Satsivi: for a taste of a Georgian New Year

Georgia, the small country on Russia's southern rim where I happened to have been born, is known for two things: revolutions and great cuisine. The former is the consequence of a persistent post-Soviet hangover - with each president that gets overthrown (there have been two so far, and the current one isn't looking so hot) we get closer to an ideal form of government for our fiercely proud nation. Hopefully, by the end of this century, we'll get it right.

The food thing, however, we figured out centuries ago. Ask any child of the former Soviet Union which republic had the most delicious cuisine, and they'll tell you that, without doubt, it was Georgia.

Georgian cuisine has something for everyone. Vegetarians feel at home because of the many dishes made with beans, nuts, aubergine and not a hint of meat. Carnivores go wild for the staggering assortment of pork, lamb and beef recipes. And of course, visiting oenophiles think they've stumbled on a small corner of Eden - Georgia is a country so steeped in wine culture, the letters of the Georgian alphabet are said to be modeled on the grapevine.

While Georgians like to eat well year round, New Year is when every household pulls out its culinary big guns. Here's a recipe for satsivi, a chicken in walnut sauce that is one of Georgia's most popular - and delicious - New Year foods.

serves six (or four Georgians!)

1 whole chicken, trimmed and cut into pieces (turkey can be used as well). 300-400 grams of shelled, ground walnuts 3-4 cloves of garlic o 3 teaspoons of khmeli suneli* 2 teaspoons corn flour 1 tablespoon vinegar salt and pepper to taste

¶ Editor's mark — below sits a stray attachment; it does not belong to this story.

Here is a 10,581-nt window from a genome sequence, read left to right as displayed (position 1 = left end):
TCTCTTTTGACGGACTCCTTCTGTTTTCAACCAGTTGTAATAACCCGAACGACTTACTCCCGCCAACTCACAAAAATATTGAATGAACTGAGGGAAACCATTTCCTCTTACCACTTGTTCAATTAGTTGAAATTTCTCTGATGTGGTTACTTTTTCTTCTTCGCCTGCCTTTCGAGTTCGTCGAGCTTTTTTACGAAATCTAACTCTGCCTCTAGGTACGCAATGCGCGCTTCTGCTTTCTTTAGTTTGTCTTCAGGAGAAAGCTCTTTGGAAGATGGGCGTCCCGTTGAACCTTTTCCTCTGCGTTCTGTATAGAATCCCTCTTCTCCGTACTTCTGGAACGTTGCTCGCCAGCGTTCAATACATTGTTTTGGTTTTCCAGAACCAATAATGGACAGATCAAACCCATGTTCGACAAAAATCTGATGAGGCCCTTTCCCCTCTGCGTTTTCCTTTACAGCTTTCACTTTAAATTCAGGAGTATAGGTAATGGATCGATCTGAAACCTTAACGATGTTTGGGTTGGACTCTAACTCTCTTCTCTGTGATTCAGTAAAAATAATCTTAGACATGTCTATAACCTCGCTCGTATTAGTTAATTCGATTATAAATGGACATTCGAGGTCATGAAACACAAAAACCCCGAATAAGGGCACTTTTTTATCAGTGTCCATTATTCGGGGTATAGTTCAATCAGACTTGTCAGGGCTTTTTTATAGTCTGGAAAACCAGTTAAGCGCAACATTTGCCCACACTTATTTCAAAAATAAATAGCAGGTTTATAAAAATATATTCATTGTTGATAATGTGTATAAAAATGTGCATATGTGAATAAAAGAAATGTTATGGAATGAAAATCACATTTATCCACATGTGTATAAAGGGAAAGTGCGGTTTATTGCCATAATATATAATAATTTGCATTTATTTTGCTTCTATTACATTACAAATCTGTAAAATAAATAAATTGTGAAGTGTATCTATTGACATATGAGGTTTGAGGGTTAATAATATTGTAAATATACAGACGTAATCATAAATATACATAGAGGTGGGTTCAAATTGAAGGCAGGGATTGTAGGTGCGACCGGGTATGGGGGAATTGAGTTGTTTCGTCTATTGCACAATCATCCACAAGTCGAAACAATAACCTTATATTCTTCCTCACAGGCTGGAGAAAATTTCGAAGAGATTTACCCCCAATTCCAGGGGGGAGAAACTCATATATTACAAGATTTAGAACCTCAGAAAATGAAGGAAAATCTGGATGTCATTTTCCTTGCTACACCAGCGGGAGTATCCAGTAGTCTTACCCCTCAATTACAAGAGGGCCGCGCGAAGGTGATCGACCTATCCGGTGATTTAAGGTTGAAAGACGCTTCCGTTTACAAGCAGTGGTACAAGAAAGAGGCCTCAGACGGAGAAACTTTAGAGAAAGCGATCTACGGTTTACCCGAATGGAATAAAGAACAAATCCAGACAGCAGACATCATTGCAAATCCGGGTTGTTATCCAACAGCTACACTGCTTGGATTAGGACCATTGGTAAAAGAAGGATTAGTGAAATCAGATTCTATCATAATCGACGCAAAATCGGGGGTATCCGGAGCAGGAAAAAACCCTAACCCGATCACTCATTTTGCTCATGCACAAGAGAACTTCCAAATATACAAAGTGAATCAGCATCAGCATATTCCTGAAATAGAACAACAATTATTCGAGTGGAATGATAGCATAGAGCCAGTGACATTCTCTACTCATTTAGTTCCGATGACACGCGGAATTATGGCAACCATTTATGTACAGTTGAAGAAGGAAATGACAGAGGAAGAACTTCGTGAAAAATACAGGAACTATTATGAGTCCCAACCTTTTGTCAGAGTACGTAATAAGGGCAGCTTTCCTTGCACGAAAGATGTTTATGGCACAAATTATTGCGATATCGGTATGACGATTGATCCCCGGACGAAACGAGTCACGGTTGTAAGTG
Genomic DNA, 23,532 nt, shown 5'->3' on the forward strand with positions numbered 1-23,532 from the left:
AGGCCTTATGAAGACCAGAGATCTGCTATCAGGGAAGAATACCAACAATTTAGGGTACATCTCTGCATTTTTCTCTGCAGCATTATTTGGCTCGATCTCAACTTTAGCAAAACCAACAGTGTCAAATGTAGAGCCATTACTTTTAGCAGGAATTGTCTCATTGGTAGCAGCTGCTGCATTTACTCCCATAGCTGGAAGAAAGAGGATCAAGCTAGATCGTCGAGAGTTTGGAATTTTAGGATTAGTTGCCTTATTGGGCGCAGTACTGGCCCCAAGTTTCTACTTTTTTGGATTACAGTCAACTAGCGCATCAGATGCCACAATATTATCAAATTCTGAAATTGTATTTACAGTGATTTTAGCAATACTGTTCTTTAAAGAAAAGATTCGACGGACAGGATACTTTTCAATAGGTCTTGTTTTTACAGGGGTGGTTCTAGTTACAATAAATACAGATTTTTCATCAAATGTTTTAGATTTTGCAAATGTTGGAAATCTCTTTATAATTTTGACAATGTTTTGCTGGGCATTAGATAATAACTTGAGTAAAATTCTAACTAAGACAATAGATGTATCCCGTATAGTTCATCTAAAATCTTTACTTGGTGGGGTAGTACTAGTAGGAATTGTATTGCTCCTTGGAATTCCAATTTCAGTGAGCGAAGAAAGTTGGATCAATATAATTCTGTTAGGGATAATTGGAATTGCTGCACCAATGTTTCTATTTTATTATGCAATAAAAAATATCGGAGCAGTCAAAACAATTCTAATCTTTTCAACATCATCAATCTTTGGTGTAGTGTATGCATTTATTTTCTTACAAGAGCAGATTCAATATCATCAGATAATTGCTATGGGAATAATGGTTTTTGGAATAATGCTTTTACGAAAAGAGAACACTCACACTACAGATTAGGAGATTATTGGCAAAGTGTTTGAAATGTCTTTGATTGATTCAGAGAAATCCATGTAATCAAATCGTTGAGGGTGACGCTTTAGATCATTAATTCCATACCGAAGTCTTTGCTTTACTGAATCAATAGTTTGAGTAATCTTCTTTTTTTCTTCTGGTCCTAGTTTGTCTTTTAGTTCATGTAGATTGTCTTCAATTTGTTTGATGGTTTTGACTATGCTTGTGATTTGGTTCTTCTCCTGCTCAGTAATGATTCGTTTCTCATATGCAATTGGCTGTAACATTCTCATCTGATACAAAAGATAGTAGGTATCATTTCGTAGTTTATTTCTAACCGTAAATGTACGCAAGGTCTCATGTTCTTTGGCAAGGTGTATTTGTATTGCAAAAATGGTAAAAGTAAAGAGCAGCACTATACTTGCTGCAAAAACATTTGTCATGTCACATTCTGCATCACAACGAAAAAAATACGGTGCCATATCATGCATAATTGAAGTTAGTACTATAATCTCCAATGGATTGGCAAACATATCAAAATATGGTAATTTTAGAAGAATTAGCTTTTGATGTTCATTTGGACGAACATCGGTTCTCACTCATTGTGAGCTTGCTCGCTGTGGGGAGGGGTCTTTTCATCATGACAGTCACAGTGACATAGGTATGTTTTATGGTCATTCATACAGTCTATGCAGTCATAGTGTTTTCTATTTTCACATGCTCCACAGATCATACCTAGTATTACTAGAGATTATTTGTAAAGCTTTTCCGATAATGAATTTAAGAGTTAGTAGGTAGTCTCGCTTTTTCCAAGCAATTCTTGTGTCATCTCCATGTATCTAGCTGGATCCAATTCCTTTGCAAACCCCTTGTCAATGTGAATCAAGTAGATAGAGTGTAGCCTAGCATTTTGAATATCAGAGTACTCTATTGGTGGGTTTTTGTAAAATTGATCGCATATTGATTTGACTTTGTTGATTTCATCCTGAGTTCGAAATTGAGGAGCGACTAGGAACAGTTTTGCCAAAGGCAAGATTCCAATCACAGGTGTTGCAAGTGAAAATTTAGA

*khmeli suneli are a special blend of spices used in many Georgian dishes and sauces. They can be easily purchased online through the websites of reputable spice dealers. Alternatively, a close approximation can be made at home by mixing equal quantities of dried marjoram, dried dill, dried summer savoury, dried mint, dried parsley, ground coriander, dried fenugreek leaves, dried ground marigold petals, ground black pepper, ground fenugreek seeds, and two crushed bay leaves.


1. Place chicken into a good-sized pot, fill with cold water and bring to the boil. Add whole onion, salt and pepper. Cover, reduce heat and allow to simmer until the chicken is cooked.

2. Grind garlic and walnuts as fine as possible.

3. Mix walnuts, garlic, spices and corn flour. Make sure to stir thoroughly.

4. Remove the chicken from the pot. Sift and strain the bouillon, then add to the walnut and garlic mixture. Stir continuously - you are going for a sauce which is neither too thick nor too thin, something with the approximate consistency of thick buttermilk. The desired colour is a dull mustard yellow. Add salt, pepper and spices, to taste - ideally, the sauce should be spicy enough to leave a pleasant buzz in your mouth.

5. Transfer to a pot and let simmer, stirring continuously. Just as the sauce begins to boil, turn off heat and let it cool.

6. Add a teaspoon of vinegar, stir.

7. Finally, remove the skin from the pieces of chicken, add them to the sauce and mix well.

8. Satsivi is served cold or at room temperature, never hot. Don't simply eat the chicken and let all the great sauce go to waste - there should be plenty of bread on hand for dipping. To give your satsivi a super-authentic final touch, trickle a few drops of walnut oil (you can extract it from your ground walnuts by squeezing them between your fingers) onto the completed dish. It will form bright yellow polka dots on the surface. Enjoy your satsivi, and happy New Year!

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